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NFL Draft History: Late-round Draft Steals 1990-2000

Apr 28, 2011; New York, NY, USA; NFL commissioner Roger Goodell speaks before the 2011 NFL Draft at Radio City Music Hall. Mandatory Credit: Jerry Lai-US PRESSWIRE

Hi gang,

I hope you enjoyed the 21st Century Draft First-round steals article. This week’s installment of NFL Draft History will feature players that represented great value late in the draft. Some may or may not be stars, but all contributed to their teams in a meaningful way. I am sure people know the name Matt Flynn, a 7th-round pick. His ilk are what we’re looking for. So, we’re ilk hunters today!

Note: The format is year drafted, (round-overall draft selection number) drafting franchise: Player name, position, and college attended.

1990: (7-192) Denver Broncos: Shannon Sharpe, TE, Savannah State. What needs to be said about this guy? He’s a bona-fide NFL Hall of Famer with 10,060 receiving yards and 62 career TDs. The affable TE had 3 1,000-yard receiving seasons, and that’s an incredible feat for any TE playing in an era where the rules were more lax on defending the pass than today’s “Air-NFL.” Not only was he a steal in round 7, he’s one of the all-time greats at the position with John Mackey, Mike Ditka, Kellen Winslow (the Chargers guy, not the motorcycle-wrecking one), Ozzie Newsome, Tony Gonzalez, and Antonio Gates.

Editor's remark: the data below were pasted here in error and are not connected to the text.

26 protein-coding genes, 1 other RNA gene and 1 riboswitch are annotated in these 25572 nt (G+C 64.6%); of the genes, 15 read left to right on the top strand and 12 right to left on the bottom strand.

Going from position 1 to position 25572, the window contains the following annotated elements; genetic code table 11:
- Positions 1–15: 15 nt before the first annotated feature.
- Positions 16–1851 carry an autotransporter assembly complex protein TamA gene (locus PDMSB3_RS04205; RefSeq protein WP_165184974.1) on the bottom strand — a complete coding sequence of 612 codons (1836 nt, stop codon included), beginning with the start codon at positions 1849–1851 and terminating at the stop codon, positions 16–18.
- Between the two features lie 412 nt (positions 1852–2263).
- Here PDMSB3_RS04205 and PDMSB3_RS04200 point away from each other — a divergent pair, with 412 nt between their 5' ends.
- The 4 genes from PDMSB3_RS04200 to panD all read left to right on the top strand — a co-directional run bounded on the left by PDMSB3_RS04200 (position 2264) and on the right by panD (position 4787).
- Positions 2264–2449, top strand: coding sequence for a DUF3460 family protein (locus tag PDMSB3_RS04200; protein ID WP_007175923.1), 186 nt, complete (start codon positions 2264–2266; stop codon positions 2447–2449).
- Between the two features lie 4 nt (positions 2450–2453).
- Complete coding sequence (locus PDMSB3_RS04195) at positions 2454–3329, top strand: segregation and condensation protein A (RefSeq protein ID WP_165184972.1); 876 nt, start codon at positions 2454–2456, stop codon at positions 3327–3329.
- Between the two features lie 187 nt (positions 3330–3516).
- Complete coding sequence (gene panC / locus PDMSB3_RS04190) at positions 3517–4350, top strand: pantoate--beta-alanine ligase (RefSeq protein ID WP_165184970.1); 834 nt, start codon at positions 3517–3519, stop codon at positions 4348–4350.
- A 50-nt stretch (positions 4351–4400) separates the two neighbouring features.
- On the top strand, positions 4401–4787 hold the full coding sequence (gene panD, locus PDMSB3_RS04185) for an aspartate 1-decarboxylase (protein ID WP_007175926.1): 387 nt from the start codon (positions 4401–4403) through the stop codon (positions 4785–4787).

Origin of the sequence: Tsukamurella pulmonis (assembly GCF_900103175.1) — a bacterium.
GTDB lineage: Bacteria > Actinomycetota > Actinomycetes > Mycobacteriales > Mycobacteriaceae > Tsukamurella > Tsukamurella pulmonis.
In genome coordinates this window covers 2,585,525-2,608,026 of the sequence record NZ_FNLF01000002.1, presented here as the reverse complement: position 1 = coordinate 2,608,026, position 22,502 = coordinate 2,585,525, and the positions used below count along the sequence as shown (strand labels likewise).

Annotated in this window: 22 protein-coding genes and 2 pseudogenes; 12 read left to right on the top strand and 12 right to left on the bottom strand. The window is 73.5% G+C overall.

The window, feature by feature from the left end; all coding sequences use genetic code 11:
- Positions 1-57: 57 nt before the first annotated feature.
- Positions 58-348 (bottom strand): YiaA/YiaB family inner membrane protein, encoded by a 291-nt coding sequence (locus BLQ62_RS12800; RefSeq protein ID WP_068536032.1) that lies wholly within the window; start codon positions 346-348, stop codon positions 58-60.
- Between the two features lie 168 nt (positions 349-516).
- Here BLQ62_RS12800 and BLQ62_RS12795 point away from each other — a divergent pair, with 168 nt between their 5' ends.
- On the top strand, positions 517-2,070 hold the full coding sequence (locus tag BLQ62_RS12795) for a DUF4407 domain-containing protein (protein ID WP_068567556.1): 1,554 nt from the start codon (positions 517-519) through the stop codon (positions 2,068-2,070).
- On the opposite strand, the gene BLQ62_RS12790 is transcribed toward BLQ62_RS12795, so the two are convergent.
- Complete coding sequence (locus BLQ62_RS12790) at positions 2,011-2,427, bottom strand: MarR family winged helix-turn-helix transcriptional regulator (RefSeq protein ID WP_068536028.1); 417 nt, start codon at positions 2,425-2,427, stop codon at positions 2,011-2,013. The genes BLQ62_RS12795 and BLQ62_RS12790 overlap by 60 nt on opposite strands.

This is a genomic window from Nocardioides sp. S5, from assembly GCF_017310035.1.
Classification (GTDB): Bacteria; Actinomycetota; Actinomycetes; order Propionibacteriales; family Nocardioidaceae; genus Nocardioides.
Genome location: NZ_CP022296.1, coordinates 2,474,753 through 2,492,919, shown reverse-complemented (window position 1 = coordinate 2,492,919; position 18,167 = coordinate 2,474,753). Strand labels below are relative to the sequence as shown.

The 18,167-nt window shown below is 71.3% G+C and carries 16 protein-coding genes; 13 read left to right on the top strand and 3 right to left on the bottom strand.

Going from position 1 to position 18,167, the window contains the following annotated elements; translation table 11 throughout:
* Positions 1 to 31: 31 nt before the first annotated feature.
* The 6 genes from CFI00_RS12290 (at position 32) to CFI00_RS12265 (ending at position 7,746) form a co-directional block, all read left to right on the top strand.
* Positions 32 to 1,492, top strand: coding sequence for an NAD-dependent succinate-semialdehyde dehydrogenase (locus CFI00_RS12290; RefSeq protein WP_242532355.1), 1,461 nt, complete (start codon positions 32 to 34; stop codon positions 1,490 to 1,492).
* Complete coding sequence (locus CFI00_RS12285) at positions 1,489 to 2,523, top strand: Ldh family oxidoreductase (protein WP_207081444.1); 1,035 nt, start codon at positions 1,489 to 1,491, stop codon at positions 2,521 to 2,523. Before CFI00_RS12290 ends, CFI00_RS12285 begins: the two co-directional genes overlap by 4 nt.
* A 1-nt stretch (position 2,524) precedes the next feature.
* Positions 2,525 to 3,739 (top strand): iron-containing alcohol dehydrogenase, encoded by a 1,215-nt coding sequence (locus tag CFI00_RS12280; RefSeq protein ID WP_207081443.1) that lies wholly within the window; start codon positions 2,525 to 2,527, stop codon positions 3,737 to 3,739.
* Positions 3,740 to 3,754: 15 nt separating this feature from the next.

1991: (12-326) Washington Redskins: Keenan McCardell, WR, UNLV. He was chosen 9th from dead last in 1991, and Mr. Almost Irrelevant certainly had a relevant career. McCardell played for 5 teams in his astonishing 17-year career, amassing 883 rec, 11,373 yards and 63 TDs. Most fans remember him as a possession receiver with the Jaguars’ Jimmy Smith on the other side, but Keenan did plenty of damage himself. He was a 2-time Pro-Bowler and has two Super Bowl rings – ironically, neither with the team he’s probably most remembered playing for.

1992: (9-227) Minnesota Vikings: Brad Johnson, QB, FSU. Johnson was never a huge star, but as a 9th round selection, he was hardly a hot commodity. He made the most of it and played for 17 seasons, retiring only 4 years ago. He made the Pro Bowl in 1999 and in 2002 en route to throwing for almost 30,000 career yards.

1993: Two players in the last round jumped out and here they are: (8-222) San Diego Chargers: Trent Green, QB, Indiana. Remember, the draft only HAD 8 rounds by now and Green was chosen 3rd from last. His career was similar to that of Brad Johnson’s as he made the Pro Bowl twice, had one Super Bowl ring, and had similar career stats. It was his injury in 2000 with the Rams that launched teammate Kurt Warner’s Hall of Fame run.

(8-207) New York Giants: Jessie Armstead, LB, Miami (Fla.). Armstead was a mainstay in New York’s tradition of outstanding Linebackers with 5 Pro Bowl appearances and 4 All-Pro selections. He played 12 seasons with his first 9 all with the Giants.

1994: This was the first year of the 7-round draft. (7-218) Denver Broncos: Tom Nalen, C, Boston College. Nalen played his entire career with the Broncos, starting 188 of the 194 games he played in. He was selected to 5 Pro Bowls, was named All-Pro 3 times and anchored both of John Elway’s Super Bowl winning games at the end of the HOF QB’s career. Nalen was named to the Broncos’ 50th Anniversary team.